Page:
Neurolymphomatosis Mimicking Chemotherapy-Induced Ototoxicity

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Abstract

Objective:

To present an unusual cause of bilateral sensorineural hearing loss mimicking chemotherapy-induced ototoxicity.

Patient:

A 76-year-old woman with bilateral sudden sensorineural hearing loss after chemotherapy for non-Hodgkin lymphoma was referred for cochlear implantation.

Interventions:

Prednisone and acyclovir were administered empirically during the course of the diagnostic evaluation.

Main Outcome Measures:

Diagnostic tests were obtained, including audiometry, positron emission tomography/computed tomographic imaging, and magnetic resonance imaging scan of the brain with gadolinium.

Results:

Audiometry revealed bilateral profound sensorineural hearing loss without improvement after steroid and acyclovir treatment. Postchemotherapy positron emission tomography/computed tomographic imaging obtained 1 week after onset of hearing loss suggested the lymphoma to be in remission. However, magnetic resonance imaging obtained a few weeks later, concurrent with progression of symptoms to include facial palsy and numbness, demonstrated enhancement and thickening of multiple cranial nerves, consistent with neurolymphomatosis (malignant lymphocytic infiltration of nerves).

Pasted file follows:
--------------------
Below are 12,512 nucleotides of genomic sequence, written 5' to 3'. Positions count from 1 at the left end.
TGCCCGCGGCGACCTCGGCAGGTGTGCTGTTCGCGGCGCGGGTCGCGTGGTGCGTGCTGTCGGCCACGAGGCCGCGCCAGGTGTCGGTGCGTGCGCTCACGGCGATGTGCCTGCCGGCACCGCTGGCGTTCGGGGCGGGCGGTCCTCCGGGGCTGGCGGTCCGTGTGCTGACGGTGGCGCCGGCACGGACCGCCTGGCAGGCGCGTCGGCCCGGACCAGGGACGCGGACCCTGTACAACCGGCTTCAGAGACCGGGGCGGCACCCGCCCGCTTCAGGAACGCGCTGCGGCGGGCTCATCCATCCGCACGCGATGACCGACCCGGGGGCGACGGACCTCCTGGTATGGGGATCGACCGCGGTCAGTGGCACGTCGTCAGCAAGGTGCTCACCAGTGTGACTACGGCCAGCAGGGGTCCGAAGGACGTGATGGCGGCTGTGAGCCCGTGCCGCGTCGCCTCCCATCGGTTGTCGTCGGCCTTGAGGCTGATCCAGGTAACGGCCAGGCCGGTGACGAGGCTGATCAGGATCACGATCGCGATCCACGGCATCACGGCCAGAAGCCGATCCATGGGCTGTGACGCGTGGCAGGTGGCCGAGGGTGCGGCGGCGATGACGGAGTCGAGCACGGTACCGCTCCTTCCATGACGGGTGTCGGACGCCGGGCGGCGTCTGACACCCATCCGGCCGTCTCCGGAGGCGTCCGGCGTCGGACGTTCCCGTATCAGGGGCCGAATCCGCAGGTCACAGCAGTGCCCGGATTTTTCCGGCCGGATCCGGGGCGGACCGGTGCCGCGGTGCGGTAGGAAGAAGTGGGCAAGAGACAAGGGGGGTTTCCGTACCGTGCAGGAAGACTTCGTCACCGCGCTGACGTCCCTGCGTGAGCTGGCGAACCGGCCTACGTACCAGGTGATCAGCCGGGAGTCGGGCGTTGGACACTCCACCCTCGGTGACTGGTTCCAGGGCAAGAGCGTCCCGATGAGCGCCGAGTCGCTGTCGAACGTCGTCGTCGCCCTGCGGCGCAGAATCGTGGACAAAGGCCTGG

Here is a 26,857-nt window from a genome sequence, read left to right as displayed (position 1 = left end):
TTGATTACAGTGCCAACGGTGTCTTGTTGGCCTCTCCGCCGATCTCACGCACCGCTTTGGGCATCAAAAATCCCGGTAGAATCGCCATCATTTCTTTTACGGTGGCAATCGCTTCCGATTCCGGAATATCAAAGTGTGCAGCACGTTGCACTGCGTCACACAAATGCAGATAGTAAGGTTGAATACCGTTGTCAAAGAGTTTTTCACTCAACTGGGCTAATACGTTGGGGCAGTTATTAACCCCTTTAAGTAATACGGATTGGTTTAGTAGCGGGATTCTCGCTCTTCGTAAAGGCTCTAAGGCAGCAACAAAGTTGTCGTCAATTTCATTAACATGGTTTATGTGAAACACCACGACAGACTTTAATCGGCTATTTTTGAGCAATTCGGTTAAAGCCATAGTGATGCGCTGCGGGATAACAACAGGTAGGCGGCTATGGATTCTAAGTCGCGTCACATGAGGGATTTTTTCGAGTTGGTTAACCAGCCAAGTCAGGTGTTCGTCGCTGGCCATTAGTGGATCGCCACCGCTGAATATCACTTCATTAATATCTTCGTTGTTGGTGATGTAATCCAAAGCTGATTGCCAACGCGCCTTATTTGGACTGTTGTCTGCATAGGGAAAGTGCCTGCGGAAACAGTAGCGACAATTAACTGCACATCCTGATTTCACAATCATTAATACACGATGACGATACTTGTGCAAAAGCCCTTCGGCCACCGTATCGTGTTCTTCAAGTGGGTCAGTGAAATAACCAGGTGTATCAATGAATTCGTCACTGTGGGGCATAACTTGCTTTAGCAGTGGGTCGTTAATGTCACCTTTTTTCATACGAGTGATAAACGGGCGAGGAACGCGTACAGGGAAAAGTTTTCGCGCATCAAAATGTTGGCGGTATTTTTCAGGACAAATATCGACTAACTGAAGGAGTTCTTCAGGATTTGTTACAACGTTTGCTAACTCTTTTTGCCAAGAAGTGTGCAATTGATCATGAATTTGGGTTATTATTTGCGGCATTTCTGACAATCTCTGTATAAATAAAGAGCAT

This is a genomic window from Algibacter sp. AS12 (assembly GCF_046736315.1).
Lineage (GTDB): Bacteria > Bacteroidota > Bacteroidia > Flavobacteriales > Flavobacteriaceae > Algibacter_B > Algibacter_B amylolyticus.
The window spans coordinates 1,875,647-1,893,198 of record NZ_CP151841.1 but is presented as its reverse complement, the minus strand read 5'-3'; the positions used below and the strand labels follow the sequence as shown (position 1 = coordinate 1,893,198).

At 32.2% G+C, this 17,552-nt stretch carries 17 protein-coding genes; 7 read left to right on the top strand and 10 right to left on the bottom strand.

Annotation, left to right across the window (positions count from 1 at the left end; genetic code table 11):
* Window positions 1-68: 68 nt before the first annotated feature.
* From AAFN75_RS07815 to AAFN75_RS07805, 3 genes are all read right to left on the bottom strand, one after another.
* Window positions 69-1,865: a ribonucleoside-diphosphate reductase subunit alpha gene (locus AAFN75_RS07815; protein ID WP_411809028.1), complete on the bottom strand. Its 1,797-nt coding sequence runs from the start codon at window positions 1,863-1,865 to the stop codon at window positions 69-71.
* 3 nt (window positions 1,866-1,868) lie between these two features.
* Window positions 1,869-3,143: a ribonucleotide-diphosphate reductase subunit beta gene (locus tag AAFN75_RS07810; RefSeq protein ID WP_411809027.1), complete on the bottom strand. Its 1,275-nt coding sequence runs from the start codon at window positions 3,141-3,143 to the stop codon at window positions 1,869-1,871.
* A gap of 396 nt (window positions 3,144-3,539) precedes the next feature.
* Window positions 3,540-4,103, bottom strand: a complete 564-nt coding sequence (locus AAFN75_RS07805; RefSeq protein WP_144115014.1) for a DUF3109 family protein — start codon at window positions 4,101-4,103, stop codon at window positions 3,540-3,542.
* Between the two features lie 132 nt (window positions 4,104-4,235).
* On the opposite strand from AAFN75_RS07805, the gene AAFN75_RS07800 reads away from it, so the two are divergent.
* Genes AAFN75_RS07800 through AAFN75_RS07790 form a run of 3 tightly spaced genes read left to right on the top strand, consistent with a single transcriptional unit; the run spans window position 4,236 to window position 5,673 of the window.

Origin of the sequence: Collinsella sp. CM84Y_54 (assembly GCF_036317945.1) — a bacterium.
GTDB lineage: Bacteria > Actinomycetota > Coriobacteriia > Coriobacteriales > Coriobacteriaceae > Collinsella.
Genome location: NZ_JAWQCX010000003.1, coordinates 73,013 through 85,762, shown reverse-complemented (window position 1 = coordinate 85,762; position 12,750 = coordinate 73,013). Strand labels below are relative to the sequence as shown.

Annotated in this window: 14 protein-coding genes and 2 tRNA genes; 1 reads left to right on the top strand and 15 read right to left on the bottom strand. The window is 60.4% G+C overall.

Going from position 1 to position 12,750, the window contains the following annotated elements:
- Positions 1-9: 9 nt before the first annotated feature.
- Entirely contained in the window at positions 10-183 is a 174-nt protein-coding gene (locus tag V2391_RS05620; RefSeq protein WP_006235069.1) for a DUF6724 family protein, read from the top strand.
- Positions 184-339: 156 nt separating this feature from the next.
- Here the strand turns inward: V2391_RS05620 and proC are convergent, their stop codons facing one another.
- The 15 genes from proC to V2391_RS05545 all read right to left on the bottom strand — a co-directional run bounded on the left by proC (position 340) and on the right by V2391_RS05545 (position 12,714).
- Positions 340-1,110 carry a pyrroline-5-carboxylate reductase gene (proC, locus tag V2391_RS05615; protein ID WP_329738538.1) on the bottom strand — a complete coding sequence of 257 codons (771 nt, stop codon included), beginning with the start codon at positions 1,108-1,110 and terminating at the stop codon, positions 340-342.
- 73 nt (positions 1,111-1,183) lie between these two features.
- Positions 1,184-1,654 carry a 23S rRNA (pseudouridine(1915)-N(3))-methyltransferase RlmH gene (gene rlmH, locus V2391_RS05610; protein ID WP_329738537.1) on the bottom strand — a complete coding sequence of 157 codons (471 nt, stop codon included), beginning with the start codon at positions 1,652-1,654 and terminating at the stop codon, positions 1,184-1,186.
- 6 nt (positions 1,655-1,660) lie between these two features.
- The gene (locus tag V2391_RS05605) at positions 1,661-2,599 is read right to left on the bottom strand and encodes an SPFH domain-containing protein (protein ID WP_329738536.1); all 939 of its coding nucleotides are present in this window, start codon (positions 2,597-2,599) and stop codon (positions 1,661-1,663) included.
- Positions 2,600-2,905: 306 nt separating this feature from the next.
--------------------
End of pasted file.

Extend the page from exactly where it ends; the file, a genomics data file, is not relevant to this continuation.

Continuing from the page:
Conclusion:

Particular vigilance must be given to the potential for malignant invasion of the peripheral nervous system in the context of new-onset sensorineural hearing loss after chemotherapy. Such a neurologic deficit should not be assumed to be chemotherapy induced even if the hearing loss is bilaterally symmetric and the only neurologic abnormality.

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